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Changing focus

The human lens becomes thicker and less flexible with age. It becomes harder and harder to focus on near objects throughout one’s lifetime. Starting in their forties, people will generally begin to need reading glasses. Many people wonder if there have been technological advances in this area of research.

Currently, there is one FDA approved intra-ocular lens and several more that are being investigated. The only FDA approved accommodative lens, Crystalens, restores a fair amount of near focus and provides good distance vision. Most patients are satisfied with their ability to see both near and far.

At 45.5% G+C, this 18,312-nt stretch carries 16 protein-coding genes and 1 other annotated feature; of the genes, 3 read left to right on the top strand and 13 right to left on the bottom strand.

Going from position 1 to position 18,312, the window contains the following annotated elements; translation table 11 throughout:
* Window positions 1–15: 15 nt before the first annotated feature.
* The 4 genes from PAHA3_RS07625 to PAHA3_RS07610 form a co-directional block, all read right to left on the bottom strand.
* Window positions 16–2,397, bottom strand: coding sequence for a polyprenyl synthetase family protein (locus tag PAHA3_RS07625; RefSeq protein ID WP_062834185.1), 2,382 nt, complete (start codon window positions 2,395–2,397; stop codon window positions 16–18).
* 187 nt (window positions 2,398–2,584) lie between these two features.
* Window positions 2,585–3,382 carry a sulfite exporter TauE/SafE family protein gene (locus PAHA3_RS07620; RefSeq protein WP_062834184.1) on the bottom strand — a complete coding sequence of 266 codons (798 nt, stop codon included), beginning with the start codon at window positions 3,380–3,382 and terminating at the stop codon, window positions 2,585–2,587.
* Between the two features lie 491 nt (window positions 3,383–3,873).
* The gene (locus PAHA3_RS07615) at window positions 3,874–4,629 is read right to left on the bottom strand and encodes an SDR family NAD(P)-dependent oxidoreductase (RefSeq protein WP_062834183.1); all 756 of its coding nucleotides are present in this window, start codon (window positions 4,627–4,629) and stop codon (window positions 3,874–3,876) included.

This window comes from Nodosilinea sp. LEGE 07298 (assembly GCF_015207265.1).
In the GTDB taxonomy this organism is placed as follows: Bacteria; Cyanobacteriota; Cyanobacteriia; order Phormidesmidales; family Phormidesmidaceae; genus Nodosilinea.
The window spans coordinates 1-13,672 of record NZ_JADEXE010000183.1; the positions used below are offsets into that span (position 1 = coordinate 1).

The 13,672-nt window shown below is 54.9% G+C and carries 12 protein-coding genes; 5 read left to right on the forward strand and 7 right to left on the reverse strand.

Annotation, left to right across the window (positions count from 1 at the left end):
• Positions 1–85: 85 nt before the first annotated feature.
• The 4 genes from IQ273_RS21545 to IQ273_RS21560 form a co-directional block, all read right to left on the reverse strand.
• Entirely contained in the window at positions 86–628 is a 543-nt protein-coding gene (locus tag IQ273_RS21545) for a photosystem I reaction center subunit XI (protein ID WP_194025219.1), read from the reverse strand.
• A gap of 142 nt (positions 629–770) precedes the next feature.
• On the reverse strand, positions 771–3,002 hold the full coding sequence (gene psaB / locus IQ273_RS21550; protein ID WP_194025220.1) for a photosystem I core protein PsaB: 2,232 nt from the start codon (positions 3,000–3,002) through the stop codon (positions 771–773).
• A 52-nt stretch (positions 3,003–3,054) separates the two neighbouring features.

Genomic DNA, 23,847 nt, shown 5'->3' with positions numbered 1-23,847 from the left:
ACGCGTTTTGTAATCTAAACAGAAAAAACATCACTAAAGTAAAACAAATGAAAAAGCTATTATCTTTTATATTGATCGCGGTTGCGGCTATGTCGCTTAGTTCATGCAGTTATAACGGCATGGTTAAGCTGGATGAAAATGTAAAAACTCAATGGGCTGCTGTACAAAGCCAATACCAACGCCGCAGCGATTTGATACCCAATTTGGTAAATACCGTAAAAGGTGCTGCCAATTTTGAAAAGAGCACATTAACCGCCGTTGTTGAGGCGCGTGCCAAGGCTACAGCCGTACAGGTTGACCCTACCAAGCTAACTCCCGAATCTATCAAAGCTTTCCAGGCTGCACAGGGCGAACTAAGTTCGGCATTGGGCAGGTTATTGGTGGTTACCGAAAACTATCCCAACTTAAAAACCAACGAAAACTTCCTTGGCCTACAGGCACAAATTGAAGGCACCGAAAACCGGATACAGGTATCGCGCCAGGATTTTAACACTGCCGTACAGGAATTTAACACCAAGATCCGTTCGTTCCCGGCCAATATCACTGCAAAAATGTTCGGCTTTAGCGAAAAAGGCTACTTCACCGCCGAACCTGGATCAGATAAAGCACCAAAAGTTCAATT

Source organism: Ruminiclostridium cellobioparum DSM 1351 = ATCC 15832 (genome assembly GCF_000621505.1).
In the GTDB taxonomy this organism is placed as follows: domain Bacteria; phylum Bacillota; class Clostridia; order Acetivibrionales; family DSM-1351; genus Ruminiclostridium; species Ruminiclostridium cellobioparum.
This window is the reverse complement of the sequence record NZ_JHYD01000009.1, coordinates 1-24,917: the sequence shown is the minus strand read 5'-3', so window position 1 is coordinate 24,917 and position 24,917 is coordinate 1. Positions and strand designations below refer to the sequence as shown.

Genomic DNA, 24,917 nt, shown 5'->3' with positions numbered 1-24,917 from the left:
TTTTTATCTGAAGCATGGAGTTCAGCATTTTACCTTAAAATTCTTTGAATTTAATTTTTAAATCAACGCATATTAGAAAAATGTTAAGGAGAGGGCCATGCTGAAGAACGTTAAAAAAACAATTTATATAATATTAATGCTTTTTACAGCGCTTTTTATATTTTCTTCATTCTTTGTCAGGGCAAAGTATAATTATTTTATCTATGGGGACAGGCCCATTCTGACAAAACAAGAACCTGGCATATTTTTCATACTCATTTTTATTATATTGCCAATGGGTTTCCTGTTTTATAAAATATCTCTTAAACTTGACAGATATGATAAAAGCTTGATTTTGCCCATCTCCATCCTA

We can expect that future advances in IOL technology will continue to help patients to see well at both near and far. Turner Eye Institute was the first eye care provider in the San Francisco bay Area to provide Crystalens treatment for patients. Already hundreds of patients in San Jose, San Francisco, Oakland, San Leandro, and Concord have received this treatment and can now see both near and far without the need for glasses or contact lenses. While Crystalens treatment is not perfect, it does provide a significant near advantage versus standard cataract surgery.